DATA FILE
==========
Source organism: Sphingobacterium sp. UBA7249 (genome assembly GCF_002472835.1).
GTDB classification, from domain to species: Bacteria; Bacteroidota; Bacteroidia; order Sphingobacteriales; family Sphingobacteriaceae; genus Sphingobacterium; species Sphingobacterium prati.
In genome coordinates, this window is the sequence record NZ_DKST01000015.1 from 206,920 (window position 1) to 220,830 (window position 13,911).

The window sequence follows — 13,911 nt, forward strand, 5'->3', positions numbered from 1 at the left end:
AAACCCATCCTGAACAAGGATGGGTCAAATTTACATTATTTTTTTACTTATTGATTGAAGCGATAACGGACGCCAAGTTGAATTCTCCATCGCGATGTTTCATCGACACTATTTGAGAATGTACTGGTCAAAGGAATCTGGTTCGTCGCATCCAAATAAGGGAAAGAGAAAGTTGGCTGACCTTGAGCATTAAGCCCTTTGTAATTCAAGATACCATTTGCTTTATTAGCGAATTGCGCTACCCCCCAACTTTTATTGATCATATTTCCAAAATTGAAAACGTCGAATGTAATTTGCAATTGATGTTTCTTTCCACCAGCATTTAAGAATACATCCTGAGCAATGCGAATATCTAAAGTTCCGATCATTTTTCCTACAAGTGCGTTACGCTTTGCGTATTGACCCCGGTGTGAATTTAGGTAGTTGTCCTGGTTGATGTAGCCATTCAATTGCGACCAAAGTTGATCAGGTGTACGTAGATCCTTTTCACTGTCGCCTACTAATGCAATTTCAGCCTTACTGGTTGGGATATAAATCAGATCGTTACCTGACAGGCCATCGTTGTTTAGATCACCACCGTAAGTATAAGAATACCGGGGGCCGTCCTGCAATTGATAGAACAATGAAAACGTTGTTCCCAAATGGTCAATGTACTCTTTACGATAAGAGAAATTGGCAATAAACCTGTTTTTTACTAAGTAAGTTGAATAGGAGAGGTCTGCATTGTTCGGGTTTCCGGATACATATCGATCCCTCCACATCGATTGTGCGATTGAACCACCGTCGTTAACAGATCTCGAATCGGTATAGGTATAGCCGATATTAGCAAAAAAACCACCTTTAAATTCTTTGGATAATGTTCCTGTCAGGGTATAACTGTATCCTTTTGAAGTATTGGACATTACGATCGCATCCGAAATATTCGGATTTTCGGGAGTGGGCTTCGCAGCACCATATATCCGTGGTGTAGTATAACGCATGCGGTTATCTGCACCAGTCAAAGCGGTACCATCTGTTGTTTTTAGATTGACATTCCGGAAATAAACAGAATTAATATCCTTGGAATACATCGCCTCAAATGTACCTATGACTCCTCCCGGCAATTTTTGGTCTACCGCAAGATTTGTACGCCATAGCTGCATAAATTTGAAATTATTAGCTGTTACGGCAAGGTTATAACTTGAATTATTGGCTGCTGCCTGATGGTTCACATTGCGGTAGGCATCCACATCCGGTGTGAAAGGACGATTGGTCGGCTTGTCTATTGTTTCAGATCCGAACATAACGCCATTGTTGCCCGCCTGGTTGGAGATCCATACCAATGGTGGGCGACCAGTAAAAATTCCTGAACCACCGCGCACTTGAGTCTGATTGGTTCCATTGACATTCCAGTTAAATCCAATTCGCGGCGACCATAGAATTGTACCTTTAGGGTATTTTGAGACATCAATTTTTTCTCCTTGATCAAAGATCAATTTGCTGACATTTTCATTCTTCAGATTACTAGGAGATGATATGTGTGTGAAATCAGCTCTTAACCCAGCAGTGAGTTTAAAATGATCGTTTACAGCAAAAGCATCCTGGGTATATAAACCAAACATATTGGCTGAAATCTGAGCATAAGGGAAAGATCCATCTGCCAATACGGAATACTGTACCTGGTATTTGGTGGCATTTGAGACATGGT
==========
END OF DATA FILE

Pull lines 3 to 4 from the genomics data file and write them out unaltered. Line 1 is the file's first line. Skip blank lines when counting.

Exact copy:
In genome coordinates, this window is the sequence record NZ_DKST01000015.1 from 206,920 (window position 1) to 220,830 (window position 13,911).

The window sequence follows — 13,911 nt, forward strand, 5'->3', positions numbered from 1 at the left end: